In Prague, the Kodiceks established themselves at the centre of society and an old acquaintance recalled that, "Before the war Illa presided over the foremost salon in Prague, was wealthy and beautiful, and a young man felt that he had really 'arrived' if he managed to get an invitation to the Kodiceks where the foremost writers and artists of the day would be present.”
However, her business success was brought to an abrupt halt by the Munich agreement of 1938 because Joseph Kodicek, a high profile intellectual, passionate Jewish Czech nationalist was a sure target for the Nazis who by then were occupying the Sudetenland and only a short drive away from Prague.
Heeding the warning signs of the coming Nazi regime, Illa and Josef fled to London where they arrived in those anxious times with few possessions and little money. Nevertheless, they managed to create a new home and carry on the fight against oppression.
Undaunted, by the loss of her Prague corset salon Illa quickly found premises on Bruton Street in London's Mayfair, where, as shown by the late 1939 entry on the phone book, she had re-established her corsetry business.
She had shrewdly selected her location. Bond Street was only steps away. How easy it would be for society ladies to complete their shopping for the season’s fashions and pop into a discreet side street and entrust their figures to corsetry of the highest quality and most imaginative designs.
Thus in the short period up to the outbreak of war it was recognised that Illa Knina, the premičre corsetičre in Europe now had the same reputation in England.
The Kodiceks first lived in a flat in Chelsea and later moved away form the Blitz to a house in Walton-on-Thames where their celebrated library and burgeoning art collection were displayed. As well as their new house they also found a pied-a-terre in Curzon Street, which served as ready access to their respective places of work.
Josef worked initially for the BBC in Langham Place until it was bombed in 1940 and then in Bush house. He broadcast to Europe for the BBC and was editor of the official London paper of the Czechoslovak Foreign Ministry, The Central European Observer.
The area around Illa's business in Bruton Street has always seen fine art galleries and these must have acted like a magnet to Illa as she walked between her salon and the Curzon Street flat. Josef was no doubt interested in pictures but it appears that it was Illa who initiated the art collecting with the money she made as a corsetičre. In that regard one would think that the exigencies of wartime would have affected her business until one recalls that high society women drawn to Bond Street have always been drawn from the wealthy end of the social stratum, where the cost of my lady’s corsetry was insignificant even at Madame Knina’s prices.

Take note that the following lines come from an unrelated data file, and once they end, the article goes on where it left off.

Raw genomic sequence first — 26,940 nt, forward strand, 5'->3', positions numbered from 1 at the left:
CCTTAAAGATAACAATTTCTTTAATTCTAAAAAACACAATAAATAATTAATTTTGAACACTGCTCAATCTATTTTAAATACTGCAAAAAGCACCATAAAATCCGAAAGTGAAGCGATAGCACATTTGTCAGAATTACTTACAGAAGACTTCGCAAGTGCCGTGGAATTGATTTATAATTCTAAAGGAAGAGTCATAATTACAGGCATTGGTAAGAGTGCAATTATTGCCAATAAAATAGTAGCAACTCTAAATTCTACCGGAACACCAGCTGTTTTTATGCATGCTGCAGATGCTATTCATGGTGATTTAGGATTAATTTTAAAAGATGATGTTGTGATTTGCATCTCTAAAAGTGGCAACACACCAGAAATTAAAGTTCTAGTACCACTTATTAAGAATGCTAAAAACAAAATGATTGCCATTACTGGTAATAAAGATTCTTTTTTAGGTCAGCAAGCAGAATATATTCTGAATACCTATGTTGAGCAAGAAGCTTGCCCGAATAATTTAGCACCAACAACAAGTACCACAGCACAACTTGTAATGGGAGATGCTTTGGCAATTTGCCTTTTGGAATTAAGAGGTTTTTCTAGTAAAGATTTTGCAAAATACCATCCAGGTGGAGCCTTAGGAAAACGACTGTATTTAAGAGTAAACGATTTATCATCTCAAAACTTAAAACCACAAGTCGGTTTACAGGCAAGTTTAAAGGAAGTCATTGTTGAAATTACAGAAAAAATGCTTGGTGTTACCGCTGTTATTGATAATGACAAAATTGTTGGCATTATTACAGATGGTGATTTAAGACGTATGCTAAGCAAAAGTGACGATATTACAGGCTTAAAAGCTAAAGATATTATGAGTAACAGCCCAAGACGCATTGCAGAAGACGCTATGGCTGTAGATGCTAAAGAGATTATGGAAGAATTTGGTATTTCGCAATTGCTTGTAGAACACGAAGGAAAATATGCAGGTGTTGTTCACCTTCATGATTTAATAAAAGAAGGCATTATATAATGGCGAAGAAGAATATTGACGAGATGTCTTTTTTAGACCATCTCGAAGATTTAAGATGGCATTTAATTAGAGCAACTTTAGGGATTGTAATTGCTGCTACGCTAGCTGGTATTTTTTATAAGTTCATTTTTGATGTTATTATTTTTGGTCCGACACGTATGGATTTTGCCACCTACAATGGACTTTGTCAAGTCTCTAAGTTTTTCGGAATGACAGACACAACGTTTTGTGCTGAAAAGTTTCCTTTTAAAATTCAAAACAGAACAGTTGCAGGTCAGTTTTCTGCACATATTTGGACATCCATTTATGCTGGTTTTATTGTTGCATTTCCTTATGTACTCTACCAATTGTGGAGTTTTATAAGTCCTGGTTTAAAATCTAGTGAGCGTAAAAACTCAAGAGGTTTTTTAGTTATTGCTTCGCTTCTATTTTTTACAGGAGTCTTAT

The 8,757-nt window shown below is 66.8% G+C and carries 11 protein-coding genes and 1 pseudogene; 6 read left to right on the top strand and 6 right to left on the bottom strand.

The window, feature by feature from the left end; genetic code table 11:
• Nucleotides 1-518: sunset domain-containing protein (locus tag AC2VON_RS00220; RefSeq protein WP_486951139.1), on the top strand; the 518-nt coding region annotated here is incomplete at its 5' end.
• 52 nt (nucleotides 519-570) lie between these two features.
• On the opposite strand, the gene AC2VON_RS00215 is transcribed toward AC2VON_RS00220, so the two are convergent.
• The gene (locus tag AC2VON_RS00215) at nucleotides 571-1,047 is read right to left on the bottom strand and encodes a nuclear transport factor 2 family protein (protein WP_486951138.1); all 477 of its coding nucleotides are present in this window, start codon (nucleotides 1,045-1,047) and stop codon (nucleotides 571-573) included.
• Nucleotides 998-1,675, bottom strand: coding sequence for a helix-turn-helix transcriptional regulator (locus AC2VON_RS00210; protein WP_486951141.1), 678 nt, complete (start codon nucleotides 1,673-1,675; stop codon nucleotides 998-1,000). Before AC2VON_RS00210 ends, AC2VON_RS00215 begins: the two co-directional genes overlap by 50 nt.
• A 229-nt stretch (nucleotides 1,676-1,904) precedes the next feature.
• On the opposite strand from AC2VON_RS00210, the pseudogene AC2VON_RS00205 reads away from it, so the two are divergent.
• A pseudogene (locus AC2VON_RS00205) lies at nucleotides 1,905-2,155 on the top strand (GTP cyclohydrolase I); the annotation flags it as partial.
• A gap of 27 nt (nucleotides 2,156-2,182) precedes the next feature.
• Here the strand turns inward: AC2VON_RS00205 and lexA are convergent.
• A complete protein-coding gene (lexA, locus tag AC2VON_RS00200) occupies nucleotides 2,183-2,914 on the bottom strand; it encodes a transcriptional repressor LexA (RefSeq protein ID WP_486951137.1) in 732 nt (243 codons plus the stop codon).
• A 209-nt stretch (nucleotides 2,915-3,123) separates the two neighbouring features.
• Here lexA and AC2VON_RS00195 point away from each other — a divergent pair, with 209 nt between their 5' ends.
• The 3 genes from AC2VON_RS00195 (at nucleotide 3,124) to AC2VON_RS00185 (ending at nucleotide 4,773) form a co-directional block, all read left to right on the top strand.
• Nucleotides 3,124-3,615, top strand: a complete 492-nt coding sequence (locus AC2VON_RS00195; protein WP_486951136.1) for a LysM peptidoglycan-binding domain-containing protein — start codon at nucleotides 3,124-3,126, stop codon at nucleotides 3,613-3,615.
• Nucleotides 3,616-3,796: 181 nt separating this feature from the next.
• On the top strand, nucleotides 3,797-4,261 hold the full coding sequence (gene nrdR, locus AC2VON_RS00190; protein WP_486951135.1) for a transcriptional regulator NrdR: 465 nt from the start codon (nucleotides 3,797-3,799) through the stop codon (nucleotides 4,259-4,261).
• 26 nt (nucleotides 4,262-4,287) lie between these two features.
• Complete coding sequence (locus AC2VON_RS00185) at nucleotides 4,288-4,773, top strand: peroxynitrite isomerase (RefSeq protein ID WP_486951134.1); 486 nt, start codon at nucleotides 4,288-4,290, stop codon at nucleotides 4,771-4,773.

Whilst Illa and Josef had fled to London, Erwin Knina had married again and
emigrated to Australia. There, along with his new wife he set up Corsetiere
Knina importing the very latest designs from Illa in London. From one side
of the globe to the other the Kninas were influencing the shape of womens’
fashion. The words of a paragraph on the fashion page of the Sydney Morning
Herald of 5th August 1947 say it all:-
That very tone of the piece gives a clue as to the outlook of the better off fashion conscious women, be they from Australia or anywhere else for that matter. The war years of austerity were over and Dior’s 'New Look' had arrived and had taken the world, not just Paris and Sydney, by storm. That short fashion piece tells us that she was highly innovative in her designs and introduced under-wired bras. Inspired perhaps by the Mainbocher corset of 1939, she had produced high waisted styles, which would not just nip the waist but were “a subtle modern version of the hour glass figure”. She made back-lacing and front-lacing “to flatten the figure”, surely poetic licence given that the busk of a back lacer is surely the most effective tummy flattener ever invented!
By the 1950s her adverts appeared regularly in Vogue and other fashion magazines. These were not just three liners in the classified advertisements, but quarter page or larger accompanied by drawings or photographs of what she offered. Two from 1953 are reproduced here:-
At a time when the average weekly wage was still only about Ł6, 'belts' (the euphemism for girdle or corset) was priced at six guineas, while a subtly boned corset swimsuit of the type Princess Margaret was reputed to wear could cost 12 guineas or two weeks' wages. That said, the styles were innovative and the plunging neckline, cleavage revealing 'Marquise' in the advert was far ahead of its time and certainly is quite lovely to behold even today. By 1957, Alison Adburgham, in an article in that amusement of the upper classes, 'Punch' from 27th March 1957 issue wrote:-